Question – The speaker plays an important role in advancing democracy by creating a balance between good government and maximum personal freedom. Comment with reference to India. – 3 August 2021
Answer – Good government
Jawaharlal Nehru, the first Prime Minister of India had said that, “In a parliamentary democracy, the Speaker represents the dignity and independence of the House and because the House represents the country, it in a way becomes a symbol of the freedom and independence of the country”.
- The Speaker of the Lok Sabha or the State Legislative Assembly is elected by the members of the respective House from amongst themselves. The Speaker is the custodian of the powers and privileges of the entire House, its members and its committees.
- Through this, the work of maintaining discipline and decorum in the house is done for the conduct and regulation of the proceedings of the house.
- In order to maintain the impartiality of the House, it is ensured by the Speaker that sufficient time is given to the Parliament, especially the Opposition, to ensure accountability.
- Adjourns the House, and for lack of quorum suspends the sitting of the House.
- It decides whether a Bill is a Money Bill or not, and its decision on this is final.
- Decides on the question of disqualification of a member arising on the ground of defection. (However, since the KihotoHollohan case (1992) such a decision by the Speaker is not outside the scope of judicial review}.
- He supervises the appointment and functioning of the chairpersons of all the parliamentary committees of the Lok Sabha. He himself is the Chairman of the Business Advisory Committee, the Rules Committee and the General Sponsorship Committee of the Lok Sabha.
Constitutional Provisions: Good government
- Article 93 of the Constitution of India provides for the appointment of the Speaker and Deputy Speaker of the Lok Sabha, while Article 178 of the Constitution provides for the appointment of the Speaker and Deputy Speaker of the Legislative Assembly.
- Article 94 of the Constitution has made provisions for the Speaker and Deputy Speaker of the Lok Sabha to become vacant, resign or be removed from office. At the same time, provisions have been made in Article 179 of the Constitution related to the vacancy, resignation or removal of the Speaker and Deputy Speaker of the Legislative Assembly.
- Article 95 lays down the powers of the Deputy Speaker or any other person to act or perform the duties of the Speaker of the Lok Sabha. At the same time, under Article 180, the powers of the Deputy Speaker or any other person have been mentioned to act as Speaker of the Legislative Assembly or to discharge his duties.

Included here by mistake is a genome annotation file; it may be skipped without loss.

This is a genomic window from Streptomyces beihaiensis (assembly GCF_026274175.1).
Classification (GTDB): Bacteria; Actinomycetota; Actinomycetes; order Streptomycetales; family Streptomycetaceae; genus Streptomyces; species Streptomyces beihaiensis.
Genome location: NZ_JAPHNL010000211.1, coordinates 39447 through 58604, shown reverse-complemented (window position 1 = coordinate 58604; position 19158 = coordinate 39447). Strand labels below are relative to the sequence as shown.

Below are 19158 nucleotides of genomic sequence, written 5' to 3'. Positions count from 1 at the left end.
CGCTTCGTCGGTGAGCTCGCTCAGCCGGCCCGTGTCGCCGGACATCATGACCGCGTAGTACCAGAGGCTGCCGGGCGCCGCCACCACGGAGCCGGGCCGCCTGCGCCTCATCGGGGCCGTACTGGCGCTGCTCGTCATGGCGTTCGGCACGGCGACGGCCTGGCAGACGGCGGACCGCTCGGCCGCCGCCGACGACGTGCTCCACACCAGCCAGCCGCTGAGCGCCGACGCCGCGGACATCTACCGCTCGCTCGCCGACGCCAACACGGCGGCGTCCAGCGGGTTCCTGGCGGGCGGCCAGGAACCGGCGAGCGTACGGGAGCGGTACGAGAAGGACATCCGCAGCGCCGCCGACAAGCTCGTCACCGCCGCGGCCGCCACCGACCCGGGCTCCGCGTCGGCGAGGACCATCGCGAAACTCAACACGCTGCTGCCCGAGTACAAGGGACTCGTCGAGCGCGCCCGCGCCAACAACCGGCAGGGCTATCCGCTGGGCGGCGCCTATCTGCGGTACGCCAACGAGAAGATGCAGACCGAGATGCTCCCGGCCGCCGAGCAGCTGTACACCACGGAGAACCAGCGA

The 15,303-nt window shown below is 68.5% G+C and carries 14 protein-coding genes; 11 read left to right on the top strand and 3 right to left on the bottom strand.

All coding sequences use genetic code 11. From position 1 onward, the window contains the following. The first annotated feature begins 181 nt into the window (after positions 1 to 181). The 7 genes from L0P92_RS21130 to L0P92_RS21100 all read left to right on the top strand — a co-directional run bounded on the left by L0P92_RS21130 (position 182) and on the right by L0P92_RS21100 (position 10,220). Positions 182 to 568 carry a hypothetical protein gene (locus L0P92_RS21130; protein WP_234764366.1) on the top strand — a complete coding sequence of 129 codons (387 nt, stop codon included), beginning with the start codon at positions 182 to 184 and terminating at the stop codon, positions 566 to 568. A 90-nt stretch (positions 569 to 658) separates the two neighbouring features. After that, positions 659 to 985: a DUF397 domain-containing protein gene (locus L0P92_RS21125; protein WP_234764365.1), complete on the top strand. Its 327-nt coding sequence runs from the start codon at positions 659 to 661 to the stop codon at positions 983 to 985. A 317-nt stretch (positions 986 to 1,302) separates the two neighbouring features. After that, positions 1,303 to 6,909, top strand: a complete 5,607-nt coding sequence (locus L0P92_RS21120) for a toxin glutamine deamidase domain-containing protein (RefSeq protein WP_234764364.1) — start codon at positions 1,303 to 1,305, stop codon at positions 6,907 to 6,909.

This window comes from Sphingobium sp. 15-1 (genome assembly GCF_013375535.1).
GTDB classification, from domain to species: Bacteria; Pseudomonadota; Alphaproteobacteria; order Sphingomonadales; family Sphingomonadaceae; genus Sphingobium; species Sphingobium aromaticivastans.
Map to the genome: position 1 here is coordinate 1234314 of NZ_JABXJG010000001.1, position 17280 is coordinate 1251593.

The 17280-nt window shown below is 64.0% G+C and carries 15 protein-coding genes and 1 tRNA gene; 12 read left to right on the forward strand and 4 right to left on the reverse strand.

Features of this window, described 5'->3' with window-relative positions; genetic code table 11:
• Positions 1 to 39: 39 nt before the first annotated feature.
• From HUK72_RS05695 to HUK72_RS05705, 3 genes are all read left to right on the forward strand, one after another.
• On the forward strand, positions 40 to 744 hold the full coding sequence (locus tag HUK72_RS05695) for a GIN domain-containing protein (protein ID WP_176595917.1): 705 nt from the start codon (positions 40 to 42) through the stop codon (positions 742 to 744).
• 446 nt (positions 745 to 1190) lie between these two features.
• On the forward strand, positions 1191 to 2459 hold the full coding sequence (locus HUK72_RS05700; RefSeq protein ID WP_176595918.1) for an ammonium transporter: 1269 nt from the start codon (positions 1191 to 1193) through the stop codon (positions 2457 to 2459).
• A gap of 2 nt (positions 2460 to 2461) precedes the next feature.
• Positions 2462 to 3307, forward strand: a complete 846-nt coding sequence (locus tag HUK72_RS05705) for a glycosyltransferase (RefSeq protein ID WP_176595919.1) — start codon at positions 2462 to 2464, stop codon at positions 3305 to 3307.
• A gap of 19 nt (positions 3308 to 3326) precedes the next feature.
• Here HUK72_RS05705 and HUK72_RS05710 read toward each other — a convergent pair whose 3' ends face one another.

- According to Article 96 (pertaining to Lok Sabha) and Article 181 (pertaining to Legislative Assembly) of the Constitution, if a motion to remove the Speaker of the House is under consideration, he cannot preside over the House.
- Article 97 of the Constitution provides for the salary and allowances of the Speaker and Deputy Speaker of the Lok Sabha, and Article 186 of the Speaker and Deputy Speaker of the Legislative Assembly.
However in recent times, the office of Speaker of Lok Sabha has been criticized for not being as fair and effective (as it was envisioned to be a Good government):
- Deciding on a case of defection by the Speaker of the Uttarakhand Legislative Assembly, and that too while a notice of resolution to remove the Speaker was pending. In this matter the Supreme Court had to intervene and it was directed that the Speaker of the Lok Sabha should refrain from adjudicating in such matters.
- The Supreme Court has allowed a petition challenging the decision of the Speaker of the Lok Sabha to approve the Aadhaar Bill, 2016 as a money bill. It is argued that the Rajya Sabha should also be included in the decision-making process to create a meaningful debate and consensus on matters of a Bill that covers a wide range of concerns such as privacy, data security, etc.
- Parliamentary stalemate has become a common practice, while Speakers seem to be unable to conduct parliamentary proceedings smoothly and allegations of bias have become common.
The Presidential office was envisaged by the framers of our constitution to perform its duties honestly and impartially but, its office has been progressively changed to suit the political interests and the requirements of the ruling party. Judicial review is also used in exceptional circumstances. There is a need for a permanent institutional solution in this context. In the case of money bills the British model of appointing a committee of two senior legislators to assist the Speaker needs to be considered. A parliamentary tradition has developed in Britain, where an MP who is elected as Speaker resigns from the party concerned. This lends credibility to their impartiality.
Both the government and the opposition need to operate cooperatively so that the Parliament can function smoothly and the Speaker does not often face difficult and complicated situations.At the same time, the Speaker also needs to uphold the democratic ethos, presiding over a respected office, and must appear neutral in his actions and objectives.“Not only must justice be done, but it must be clearly and unquestionably shown that justice has been done. This will further strengthen the confidence of the people in parliamentary democracy.